You can listen to a piece of music with no lyrics and immediately know the intended emotion, movements, and message. You can use musical instruments to effectively convey your feelings, create an atmosphere, and/or deliver a story. Why? Because music is communication.
Research studies and medical professions are in agreement that music is a great aid for learning and memory. I can belt out every word of popular 90’s tunes and chant phone numbers from insurance adverts, yet I struggle to recall the phone number for my local pharmacy (despite using it several times) or remember the groceries that I’ve JUST written down on a shopping list and then inconveniently left at home. Yes, music is powerful, which is the reason why it is often used as therapy.
But how does this help children develop language?
Well, right from birth, children love to listen to music and rhythm. This doesn’t matter if it’s signing nursery rhymes, lullabies, reading a story/poem, shaking instruments, or simply talking to them. Babies and young children tune in to the intonations, rhythm, and speech patterns. In doing this, you make the interaction between you and your child a ‘whole brain experience.’
Music stimulates the brain, which is ready for learning and boosting language development (here comes the science . . .) because music and linguistics share a neurological network. This kind of network is made up of nerve cells in the brain called ‘neurons.’ These neurons use electrical and chemical impulses to transmit and process information in the brain. Music fires up these neurons and engages many parts of the brain, which increases synaptic growth. Therefore, a musical experience is like exercise for the brain. This is essential for learning, focus, memory, and language. As an added bonus, music results in the brain releasing hormones for happiness called ‘dopamine’ – and happy brains make for better learners!
So now you know how music helps language develop, but what can you do?
Sing!!!!! Sing out loud. Sing slowly. Sing every day. It really doesn’t matter if you’re out of tune or make up your own tunes . . . just sing to your child.
Singing nursery rhymes and lullabies on a regular basis are proven to enhance language acquisition and communication skills.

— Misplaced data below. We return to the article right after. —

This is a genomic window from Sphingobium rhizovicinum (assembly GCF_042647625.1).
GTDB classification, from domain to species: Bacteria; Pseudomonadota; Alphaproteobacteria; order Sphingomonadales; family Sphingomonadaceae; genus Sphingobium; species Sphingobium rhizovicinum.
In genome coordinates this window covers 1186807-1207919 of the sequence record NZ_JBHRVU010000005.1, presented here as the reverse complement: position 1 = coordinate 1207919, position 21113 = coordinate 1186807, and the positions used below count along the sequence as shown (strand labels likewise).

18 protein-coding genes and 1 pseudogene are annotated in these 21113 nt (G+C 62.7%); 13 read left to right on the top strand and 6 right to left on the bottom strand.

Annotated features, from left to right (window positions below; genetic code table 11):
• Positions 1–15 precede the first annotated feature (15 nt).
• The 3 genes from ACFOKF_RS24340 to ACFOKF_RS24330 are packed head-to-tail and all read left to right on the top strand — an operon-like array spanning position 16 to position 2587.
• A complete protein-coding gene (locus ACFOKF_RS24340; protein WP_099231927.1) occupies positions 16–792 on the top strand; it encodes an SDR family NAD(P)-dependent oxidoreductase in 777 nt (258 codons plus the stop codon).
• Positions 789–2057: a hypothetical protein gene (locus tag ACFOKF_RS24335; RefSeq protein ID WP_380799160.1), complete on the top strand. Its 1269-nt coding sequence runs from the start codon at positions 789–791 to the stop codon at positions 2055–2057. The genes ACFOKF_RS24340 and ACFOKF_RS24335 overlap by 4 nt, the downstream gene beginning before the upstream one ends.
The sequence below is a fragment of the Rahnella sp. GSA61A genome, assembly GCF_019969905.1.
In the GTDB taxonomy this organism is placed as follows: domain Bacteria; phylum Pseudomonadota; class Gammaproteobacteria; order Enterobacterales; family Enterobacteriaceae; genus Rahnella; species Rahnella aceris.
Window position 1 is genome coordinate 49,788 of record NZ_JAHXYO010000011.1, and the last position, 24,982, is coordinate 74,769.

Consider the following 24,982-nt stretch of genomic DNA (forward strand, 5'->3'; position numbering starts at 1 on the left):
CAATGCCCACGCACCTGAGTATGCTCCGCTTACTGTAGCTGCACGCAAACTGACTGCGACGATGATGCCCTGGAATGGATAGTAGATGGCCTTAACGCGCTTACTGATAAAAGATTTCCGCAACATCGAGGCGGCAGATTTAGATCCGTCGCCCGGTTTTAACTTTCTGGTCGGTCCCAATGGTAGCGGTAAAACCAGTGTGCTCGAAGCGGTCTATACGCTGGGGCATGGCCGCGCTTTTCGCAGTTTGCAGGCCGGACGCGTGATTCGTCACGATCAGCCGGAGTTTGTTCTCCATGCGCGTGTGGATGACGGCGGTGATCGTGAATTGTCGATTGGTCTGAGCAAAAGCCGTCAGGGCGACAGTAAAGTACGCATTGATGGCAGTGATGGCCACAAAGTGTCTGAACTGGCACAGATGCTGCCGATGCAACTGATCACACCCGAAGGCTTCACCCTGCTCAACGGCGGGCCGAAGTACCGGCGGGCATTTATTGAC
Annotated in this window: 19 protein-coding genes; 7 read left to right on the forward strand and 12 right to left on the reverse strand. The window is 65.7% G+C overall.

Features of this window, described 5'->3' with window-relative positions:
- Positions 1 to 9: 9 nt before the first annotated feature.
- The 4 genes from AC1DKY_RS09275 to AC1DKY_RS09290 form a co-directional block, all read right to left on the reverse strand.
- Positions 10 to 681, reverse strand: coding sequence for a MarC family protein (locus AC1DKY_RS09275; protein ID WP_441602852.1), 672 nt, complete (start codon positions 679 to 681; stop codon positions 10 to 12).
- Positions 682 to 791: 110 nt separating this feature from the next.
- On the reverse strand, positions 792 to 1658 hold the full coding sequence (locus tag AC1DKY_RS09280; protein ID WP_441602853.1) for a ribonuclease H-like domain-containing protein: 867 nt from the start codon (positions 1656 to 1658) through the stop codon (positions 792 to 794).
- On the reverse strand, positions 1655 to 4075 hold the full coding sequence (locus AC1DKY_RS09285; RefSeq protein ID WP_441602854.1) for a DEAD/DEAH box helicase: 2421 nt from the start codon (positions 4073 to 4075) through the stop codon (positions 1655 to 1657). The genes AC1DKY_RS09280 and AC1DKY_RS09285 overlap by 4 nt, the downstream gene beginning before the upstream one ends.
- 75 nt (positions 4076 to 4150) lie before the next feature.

Children develop a sense of syntax (word order), vocabulary knowledge, and speech patterns every time you sing.
These patterns are often repetitive, engaging, and designed for young children to learn vocabulary, grammar, and speech pronunciation. Children engage and respond to music from an early age, so singing is a great opportunity for your child to develop and practice pre-language skills including the imitation of actions and words, eye contact, vocal play, understanding timing, attention, listening, understanding verbal (lyrics), and no non-verbal (actions) language.
Sing slowly so that your child can learn the actions, words, and rhythm at their own pace and can join in easily. This also gives your child time to anticipate what will come next.
Let your child fill in the missing words!
As your child becomes familiar with nursery rhymes and songs, pause and wait for them to fill the gap with a gesture, noise, or the word. Immediately respond to your child’s attempt to fill in the gap and watch carefully as it may be as subtle as a smile or expectant look for you to carry on.
For example, sing the first few words: “Twinkle twinkle little . . .” then wait . . . count to 10 in your head if you need to.
Waiting gives your child the opportunity to interact and communicate with you, developing essential early social skills such as turn-taking and eye contact.
Have fun and be silly by making “mistakes” and signing the wrong words, wait for your child’s reaction and laugh together. Children often enjoy this game and want the “mistake” repeating over and over again. Chances are that you’ll be bored of this before they are, but keep it going . . . repetition is a great way for your child to practice new skills and communicate.
Making music with kids: noise or learning?
Moving to music, playing instruments (these can be homemade), and using props or puppets also gives children of all ages a chance to improve their gross and fine motor skills, as well as bringing objects, stories, and imaginations to life.
Music-making activities are so much more than just noise. Shaking bells, banging on pan lids with wooden spoons, and tapping on tables is your child’s way of expressing their ideas and emotions, exploring their creativity and developing auditory processing and listening skills.
As an extra benefit moving to music counts towards the recommended threehours a day of physical activity, helps children to learn about their own bodies, and improves balance, spatial awareness, coordination, and fitness.
Combining music and movement engages most of our senses and leads to a more positive and successful learning experience. Adding music and movement to everyday tasks such as bath time or story time can lead to many learning and interaction opportunities, as well as increased understanding about routines.
Try singing your actions such as, “this is the way we brush our teeth/wash our face/wash our hands/put on socks” to the tune of ‘Mulberry Bush’ for happier (and more cooperative) daily tasks.
So the wonderful thing about music is . . . .
It’s an all-round multi-sensory experience as children can touch, listen, see, move, and join in to enhance language, musical, and physical abilities. Let’s not forget the impact on well-being too, as the brain releases dopamine (that happy hormone) during every musical experience.
So what are you waiting for?! Grab your spoons and pan lids, dance, sing, be happy, and let’s make some noise together to help all children communicate and learn.
You can also start with Speech Blubs app to teach the little ones some happy upbeat songs from the Sing Along section! Download NOW to start a 7-day free trial.